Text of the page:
did it at itunes, soundcloud and bloomberg.com. carol: you can find us online at businessweek.com and our mobile app. jason: india is going after the biggest public health effort in history. the prime minister aims to get basic coverage for the percent to 500 million of india's poorest. carol: an ambitious program. to make it possible, the founder of the world's biggest top -- cheapest hospital chain will have to cut costs further and then keep cutting. i talked to reporter re: allstate or. >> he's a pretty remarkable individual. he was born in india and trained as a cardiac surgeon in london. he noticed that they could do a lot more hard's -- heart surgeries in a day in london that anyone can do anywhere in india. he decided to go back to india and see if he could replicate that. once he did that at a hospital in calcutta, he started pushing himself a little more. various cardiac departments, he was hired at all around india.
eventually he came up with this idea of what if we treated cardiac surgery like an assembly line. try to break it down into constituent tasks and then have only the most complicated tasks done by the most experienced and highly paid surgeons. everyone else, from junior surgeons to highly trained nurses can handle all of the less complicated tasks. he found that once he did this, the cost of surgery went out a lot. own hospital in bangalore and replicating that model across the different specialties ever since, to produce what we call the cheapest hospital in the world. carol: let me throw out some numbers for our viewers and listeners. surgeries he does cost a lot less money. a $14.ar become surgery for and the cancer start at $700. talk about a heart transplant, a love and thousand dollars.
if you are doing and that in the u.s., were talking $100,000 or more. a huge difference. ari: a heart transplant could be $1 million at the u.s. hospital. carol: he makes a profit. the way he does this, and you taskabout upskilling, or shifting, talk to us about how this process works and give us an example. i'm assuming you want to some of the hospitals. ari: i got to watch a few surgeries done. what they do is they break up the tasks into more and less complex. formost complex tasks, instance, heart transplants, that might be moving the patient's heart out and putting the new one in. that's only done by the person who can only do that. that's the most experienced senior surgeon. the experienced senior surgeon comes in solely for that part of the operation. every other part of the
operation is done by other less skilled and less expensive people. whether that's a junior surgeon, one of the surgeries i went to the doctor son. it could also be highly trained nurses who have a lot more training and experience than a usual nurse. they can handle more complex tasks. they still cost less than a surgeon. carol: what has been his mortality rate? ari: the numbers that have been released and looked at by the that have comecs over to india to do case studies showed that his mortality rates are at least the same, if not thanr for select surgeries the u.s. counterparts or international benchmarks. particularly in these surgeries that--they have developed proficiency in. the ones where the assembly line model has been perfected as much as it can be and where surgeons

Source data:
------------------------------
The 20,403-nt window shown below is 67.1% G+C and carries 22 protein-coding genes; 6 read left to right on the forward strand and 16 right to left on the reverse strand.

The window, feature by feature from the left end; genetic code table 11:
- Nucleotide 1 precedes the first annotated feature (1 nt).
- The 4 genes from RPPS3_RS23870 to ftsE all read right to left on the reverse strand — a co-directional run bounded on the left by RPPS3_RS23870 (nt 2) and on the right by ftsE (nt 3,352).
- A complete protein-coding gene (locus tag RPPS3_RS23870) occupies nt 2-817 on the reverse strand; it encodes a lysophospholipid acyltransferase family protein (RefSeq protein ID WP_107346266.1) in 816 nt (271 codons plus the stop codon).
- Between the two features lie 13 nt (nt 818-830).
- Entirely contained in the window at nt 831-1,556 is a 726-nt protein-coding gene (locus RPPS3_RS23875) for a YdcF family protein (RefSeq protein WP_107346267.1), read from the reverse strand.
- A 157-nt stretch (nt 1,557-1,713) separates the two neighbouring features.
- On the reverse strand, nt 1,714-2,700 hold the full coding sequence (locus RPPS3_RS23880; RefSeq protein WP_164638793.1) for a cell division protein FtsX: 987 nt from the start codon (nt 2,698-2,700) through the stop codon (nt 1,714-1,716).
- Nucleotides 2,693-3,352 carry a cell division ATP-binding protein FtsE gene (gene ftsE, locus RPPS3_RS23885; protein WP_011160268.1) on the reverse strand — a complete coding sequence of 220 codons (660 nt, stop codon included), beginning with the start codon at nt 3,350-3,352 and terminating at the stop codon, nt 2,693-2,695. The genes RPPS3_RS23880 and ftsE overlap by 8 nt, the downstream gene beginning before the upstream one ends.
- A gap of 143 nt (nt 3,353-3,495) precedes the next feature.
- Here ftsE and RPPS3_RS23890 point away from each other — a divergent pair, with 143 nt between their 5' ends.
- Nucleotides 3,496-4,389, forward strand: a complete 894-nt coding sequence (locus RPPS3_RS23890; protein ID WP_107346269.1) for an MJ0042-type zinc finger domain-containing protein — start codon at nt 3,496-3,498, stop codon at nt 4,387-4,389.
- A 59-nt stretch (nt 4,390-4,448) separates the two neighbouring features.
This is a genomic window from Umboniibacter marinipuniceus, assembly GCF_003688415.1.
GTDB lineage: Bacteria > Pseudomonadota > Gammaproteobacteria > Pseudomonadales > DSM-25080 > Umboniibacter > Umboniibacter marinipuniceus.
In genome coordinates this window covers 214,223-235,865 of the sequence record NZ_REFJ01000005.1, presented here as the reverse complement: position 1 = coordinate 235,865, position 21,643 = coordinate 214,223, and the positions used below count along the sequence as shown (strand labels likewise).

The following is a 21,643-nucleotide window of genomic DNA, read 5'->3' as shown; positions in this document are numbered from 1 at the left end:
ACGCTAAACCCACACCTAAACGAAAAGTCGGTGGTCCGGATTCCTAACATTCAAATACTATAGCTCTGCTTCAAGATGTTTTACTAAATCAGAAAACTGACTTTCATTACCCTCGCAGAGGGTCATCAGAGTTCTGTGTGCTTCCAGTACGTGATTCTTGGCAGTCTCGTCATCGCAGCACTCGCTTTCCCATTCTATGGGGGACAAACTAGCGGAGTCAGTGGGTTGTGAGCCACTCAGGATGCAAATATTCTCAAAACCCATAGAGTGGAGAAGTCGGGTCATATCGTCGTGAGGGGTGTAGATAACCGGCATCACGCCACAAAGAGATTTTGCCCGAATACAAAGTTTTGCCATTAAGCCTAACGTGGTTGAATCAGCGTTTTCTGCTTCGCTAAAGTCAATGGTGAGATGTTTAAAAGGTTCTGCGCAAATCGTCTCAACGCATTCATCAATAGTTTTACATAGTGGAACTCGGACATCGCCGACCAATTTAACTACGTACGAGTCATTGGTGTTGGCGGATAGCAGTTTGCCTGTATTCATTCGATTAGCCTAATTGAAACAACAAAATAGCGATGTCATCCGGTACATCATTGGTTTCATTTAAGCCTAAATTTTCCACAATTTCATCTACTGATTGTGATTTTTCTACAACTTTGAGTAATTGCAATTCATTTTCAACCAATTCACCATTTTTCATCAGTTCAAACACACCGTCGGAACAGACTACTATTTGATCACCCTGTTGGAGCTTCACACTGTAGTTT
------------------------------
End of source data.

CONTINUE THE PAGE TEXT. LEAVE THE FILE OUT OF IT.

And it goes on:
had developed high-level proficiency by doing hundreds of surgeries in the course of a year. the survival rates can be better. carol: now under pressure to even reduce his cost even more. this has to do with modicare, the people's health plan in india that is being put in place. can he do it? ari: he thinks he can. he is trying his best to apply the same principles that got his scale,is far, once of increasing surgeon proficiency, breaking down tasks in order to lower labor costs and increased utilization rates. he is tried to push that to its limit.at the same time , he is looking at more high tech solutions, namely data and
get all of that data and analyze out, well, hang on, why is this procedure costing more than that one? why are couple occasions more likely to come up in this board then that word? why is this doctor more likely to use a pacemaker then this other doctor? and then investigate those and see where they can improve care. i get more efficient. carol: in the business section, the world's first ever postpartum depression drug was just approved by the fda. has beenen of the drug hailed as a breakthrough and may be able to help at least one in nine new mothers, the question remains, will it sell? carol: here is reporter cynthia kunz. >> this is a very exciting development for the perspective that there hasn't been a drug specifically developed to treat these women and this, in the scientific community, excellent collect a huge breakthrough. it's a phenomenal job in the sense that it works quickly. those of the positives.
they are extraordinary positives. is the challenge here drug has to circumvent the u.s. medical system, which is not currently set up to get it. that's primarily because it's a 2.5 day long infusion. a woman who needs this drug needs to be about to enter a hospital or certified medical facility and step aside from her newborn for 2.5 days. to get the treatment. that's one of the primary obstacles in terms of the medical system being available and there being beds in the right wards in hospitals for matilda get it. carol: what is the current treatment for someone who is dealing with postpartum depression? to present you are with symptoms like now, you get standard antidepressant therapy. that takes six weeks to work. for many people, they don't work at all. they have towork, try another drug from us this process can take a well to get the right drug. that's currently what happens.